State of the News Media 2011
By several measures, the state of the American news media improved in 2010. After two dreadful years, most sectors of the industry saw revenue begin to recover. The biggest issue ahead, however, may not be lack of audience or even lack of new revenue experiments. It may be that in the digital realm the news industry is no longer in control of its own future.
State of the News Media 2010
Inside news companies, the most immediate worry is how much lost revenue the industry will regain as the economy improves. But the future of news depends on longer-term concerns. What are the prospects for alternative journalism organizations that are forming around the country? Will traditional media adapt and innovate amid continuing pressures to thin their ranks?
State of the News Media 2009
Even before the recession, the fundamental question facing journalism was whether the news industry could win a race against the clock for survival. In the last year, two important things happened that have effectively shortened the time left on that clock. Some of the numbers are chilling.
Podcasts Proliferate, But Not Mainstream
Nearly one in five internet users (19%) has downloaded a podcast to listen to or view later — up from 12% in 2006. But podcasting has yet to become a fixture in the everyday lives of internet users, as very few download podcasts on a typical day.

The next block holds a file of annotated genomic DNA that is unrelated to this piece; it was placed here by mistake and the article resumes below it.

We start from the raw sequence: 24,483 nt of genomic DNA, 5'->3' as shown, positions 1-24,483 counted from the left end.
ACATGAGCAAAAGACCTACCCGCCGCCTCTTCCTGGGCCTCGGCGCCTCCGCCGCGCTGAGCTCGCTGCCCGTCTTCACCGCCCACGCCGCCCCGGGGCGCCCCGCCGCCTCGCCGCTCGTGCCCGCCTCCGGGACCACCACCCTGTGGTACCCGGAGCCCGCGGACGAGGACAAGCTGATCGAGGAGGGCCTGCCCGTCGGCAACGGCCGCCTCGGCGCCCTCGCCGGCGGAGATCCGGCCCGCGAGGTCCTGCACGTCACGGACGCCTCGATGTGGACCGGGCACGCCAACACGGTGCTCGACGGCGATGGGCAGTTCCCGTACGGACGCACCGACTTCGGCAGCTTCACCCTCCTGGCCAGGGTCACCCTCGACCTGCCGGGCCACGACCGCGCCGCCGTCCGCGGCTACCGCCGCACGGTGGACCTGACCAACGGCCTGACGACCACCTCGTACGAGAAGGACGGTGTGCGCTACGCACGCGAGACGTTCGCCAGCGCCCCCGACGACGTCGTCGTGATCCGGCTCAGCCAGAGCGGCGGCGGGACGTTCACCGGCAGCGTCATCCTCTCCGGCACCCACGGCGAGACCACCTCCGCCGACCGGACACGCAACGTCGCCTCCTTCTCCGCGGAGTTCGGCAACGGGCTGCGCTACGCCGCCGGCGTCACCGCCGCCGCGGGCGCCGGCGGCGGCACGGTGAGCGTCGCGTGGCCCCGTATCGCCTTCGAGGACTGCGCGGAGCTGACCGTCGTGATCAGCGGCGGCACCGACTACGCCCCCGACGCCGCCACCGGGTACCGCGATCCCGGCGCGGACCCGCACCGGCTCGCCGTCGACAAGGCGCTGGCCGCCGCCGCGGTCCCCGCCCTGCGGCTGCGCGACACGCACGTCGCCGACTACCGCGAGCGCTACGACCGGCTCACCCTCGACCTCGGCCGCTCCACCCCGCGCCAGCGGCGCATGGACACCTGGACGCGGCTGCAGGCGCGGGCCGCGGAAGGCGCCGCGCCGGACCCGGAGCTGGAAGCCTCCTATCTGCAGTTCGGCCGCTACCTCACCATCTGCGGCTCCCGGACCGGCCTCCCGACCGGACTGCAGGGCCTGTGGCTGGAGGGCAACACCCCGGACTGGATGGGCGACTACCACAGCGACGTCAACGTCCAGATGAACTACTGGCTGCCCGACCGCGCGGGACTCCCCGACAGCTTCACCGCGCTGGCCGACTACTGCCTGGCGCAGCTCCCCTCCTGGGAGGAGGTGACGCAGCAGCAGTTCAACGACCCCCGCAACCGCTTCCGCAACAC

State of the News Media 2008
The Project for Excellence in Journalism’s annual report finds that the current crisis in journalism may be less the loss of audience than the decoupling of news and advertising. On the upside, some news organizations have become places of risk and innovation with growing connection with audiences.
Is the Fairness Doctrine Fair Game?
The rule requiring broadcasters to balance views aired on controversial subjects was repealed 20 years ago. Yet in recent weeks, debate about the Fairness Doctrine has re-emerged in media circles — especially on talk radio.
Did Talk Hosts Help Derail the Immigration Bill?
PEJ’s Talk Show Index finds immigration was the second-most popular topic from May 13-June 8, and airwaves discussion was dominated by hosts opposed to the legislation who often referred to it with the politically damning term “amnesty bill.”
A Quarter’s Worth of News Coverage
Three-month review of media finds Iraq coverage was mostly about the U.S., while 2008 campaign coverage was mostly about Democrats.
Most Say Imus’s Punishment Was Appropriate
A new survey finds that Americans generally agree with the punishment radio host Don Imus received for the racist and sexist remarks he made about the Rutgers University’s women basketball team. Nonetheless, there are substantial racial differences in views of Imus’s punishment, and the media’s coverage of the story.
Assessing the Imus Mess
Even before Don Imus got the word that MSNBC and CBS had dropped him, a quick survey of the media coverage in the week since the veteran talk host uttered his infamous April 4 racial and gender insult suggests he will face a tough battle to re-establish his reputation and viability.